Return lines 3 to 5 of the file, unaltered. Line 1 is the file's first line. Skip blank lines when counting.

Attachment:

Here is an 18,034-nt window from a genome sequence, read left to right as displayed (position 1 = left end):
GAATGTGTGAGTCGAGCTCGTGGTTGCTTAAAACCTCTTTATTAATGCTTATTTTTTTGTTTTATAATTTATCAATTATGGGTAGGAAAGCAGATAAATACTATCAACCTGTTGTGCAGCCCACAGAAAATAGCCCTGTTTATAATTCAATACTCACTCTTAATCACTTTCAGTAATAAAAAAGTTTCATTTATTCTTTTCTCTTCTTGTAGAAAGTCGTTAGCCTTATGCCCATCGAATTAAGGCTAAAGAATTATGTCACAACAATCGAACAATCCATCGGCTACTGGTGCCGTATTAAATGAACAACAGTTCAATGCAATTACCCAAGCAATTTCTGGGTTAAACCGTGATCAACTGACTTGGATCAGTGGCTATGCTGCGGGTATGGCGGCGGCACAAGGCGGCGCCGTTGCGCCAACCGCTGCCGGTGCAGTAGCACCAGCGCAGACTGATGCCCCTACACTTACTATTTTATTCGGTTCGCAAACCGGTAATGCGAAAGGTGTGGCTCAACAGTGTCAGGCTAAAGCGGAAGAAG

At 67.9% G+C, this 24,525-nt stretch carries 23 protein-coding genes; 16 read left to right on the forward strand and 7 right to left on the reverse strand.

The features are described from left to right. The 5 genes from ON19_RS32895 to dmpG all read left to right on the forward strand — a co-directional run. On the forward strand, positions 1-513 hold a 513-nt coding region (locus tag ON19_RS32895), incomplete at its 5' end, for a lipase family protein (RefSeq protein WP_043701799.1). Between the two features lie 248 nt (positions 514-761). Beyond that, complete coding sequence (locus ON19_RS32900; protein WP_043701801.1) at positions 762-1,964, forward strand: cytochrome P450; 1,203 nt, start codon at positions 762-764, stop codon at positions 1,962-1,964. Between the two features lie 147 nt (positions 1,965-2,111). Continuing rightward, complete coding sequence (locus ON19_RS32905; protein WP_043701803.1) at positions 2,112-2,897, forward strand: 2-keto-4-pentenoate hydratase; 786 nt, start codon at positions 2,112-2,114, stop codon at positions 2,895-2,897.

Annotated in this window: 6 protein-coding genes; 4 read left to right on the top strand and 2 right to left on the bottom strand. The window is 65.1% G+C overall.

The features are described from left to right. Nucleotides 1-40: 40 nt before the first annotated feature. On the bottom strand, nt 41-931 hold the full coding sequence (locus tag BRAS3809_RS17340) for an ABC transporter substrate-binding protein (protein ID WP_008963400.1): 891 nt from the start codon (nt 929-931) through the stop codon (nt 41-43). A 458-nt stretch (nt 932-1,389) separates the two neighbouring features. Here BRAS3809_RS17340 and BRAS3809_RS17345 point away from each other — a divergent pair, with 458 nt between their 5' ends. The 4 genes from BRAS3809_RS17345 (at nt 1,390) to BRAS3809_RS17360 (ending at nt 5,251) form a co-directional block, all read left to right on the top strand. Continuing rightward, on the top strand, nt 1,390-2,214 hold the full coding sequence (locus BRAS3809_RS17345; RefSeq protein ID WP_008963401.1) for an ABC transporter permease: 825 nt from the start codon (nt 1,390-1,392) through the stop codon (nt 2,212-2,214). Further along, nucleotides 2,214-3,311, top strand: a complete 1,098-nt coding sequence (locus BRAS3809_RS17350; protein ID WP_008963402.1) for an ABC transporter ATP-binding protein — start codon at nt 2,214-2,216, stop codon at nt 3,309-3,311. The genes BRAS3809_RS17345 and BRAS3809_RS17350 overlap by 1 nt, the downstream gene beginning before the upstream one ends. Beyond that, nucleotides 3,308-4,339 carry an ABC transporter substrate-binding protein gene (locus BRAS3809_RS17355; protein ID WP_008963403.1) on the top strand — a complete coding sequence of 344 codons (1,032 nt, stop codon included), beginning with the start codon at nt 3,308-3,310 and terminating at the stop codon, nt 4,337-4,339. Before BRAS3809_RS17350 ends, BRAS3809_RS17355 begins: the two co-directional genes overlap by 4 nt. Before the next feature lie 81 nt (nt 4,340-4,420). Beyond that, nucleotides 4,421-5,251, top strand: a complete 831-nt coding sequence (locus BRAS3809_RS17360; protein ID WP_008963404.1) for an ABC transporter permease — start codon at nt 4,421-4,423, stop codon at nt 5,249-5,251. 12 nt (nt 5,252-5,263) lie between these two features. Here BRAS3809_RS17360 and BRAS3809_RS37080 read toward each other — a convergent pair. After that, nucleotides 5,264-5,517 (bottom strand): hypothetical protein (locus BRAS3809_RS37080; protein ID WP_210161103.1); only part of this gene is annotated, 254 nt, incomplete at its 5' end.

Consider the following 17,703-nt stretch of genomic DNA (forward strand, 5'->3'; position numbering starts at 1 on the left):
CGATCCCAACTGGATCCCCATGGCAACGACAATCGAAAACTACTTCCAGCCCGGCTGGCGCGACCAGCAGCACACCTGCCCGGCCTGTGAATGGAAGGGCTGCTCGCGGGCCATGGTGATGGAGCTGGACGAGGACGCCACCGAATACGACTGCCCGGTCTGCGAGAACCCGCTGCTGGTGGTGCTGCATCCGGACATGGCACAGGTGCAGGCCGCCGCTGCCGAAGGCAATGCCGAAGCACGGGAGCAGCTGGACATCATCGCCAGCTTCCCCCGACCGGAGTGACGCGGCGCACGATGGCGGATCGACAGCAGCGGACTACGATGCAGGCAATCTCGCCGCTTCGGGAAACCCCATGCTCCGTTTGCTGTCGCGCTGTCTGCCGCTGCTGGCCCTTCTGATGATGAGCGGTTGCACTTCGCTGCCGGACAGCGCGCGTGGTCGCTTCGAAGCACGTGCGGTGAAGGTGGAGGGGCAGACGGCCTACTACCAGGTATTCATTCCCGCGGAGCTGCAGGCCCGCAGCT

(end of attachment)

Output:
At 67.9% G+C, this 24,525-nt stretch carries 23 protein-coding genes; 16 read left to right on the forward strand and 7 right to left on the reverse strand.

The features are described from left to right. The 5 genes from ON19_RS32895 to dmpG all read left to right on the forward strand — a co-directional run. On the forward strand, positions 1-513 hold a 513-nt coding region (locus tag ON19_RS32895), incomplete at its 5' end, for a lipase family protein (RefSeq protein WP_043701799.1). Between the two features lie 248 nt (positions 514-761). Beyond that, complete coding sequence (locus ON19_RS32900; protein WP_043701801.1) at positions 762-1,964, forward strand: cytochrome P450; 1,203 nt, start codon at positions 762-764, stop codon at positions 1,962-1,964. Between the two features lie 147 nt (positions 1,965-2,111). Continuing rightward, complete coding sequence (locus ON19_RS32905; protein WP_043701803.1) at positions 2,112-2,897, forward strand: 2-keto-4-pentenoate hydratase; 786 nt, start codon at positions 2,112-2,114, stop codon at positions 2,895-2,897.

Annotated in this window: 6 protein-coding genes; 4 read left to right on the top strand and 2 right to left on the bottom strand. The window is 65.1% G+C overall.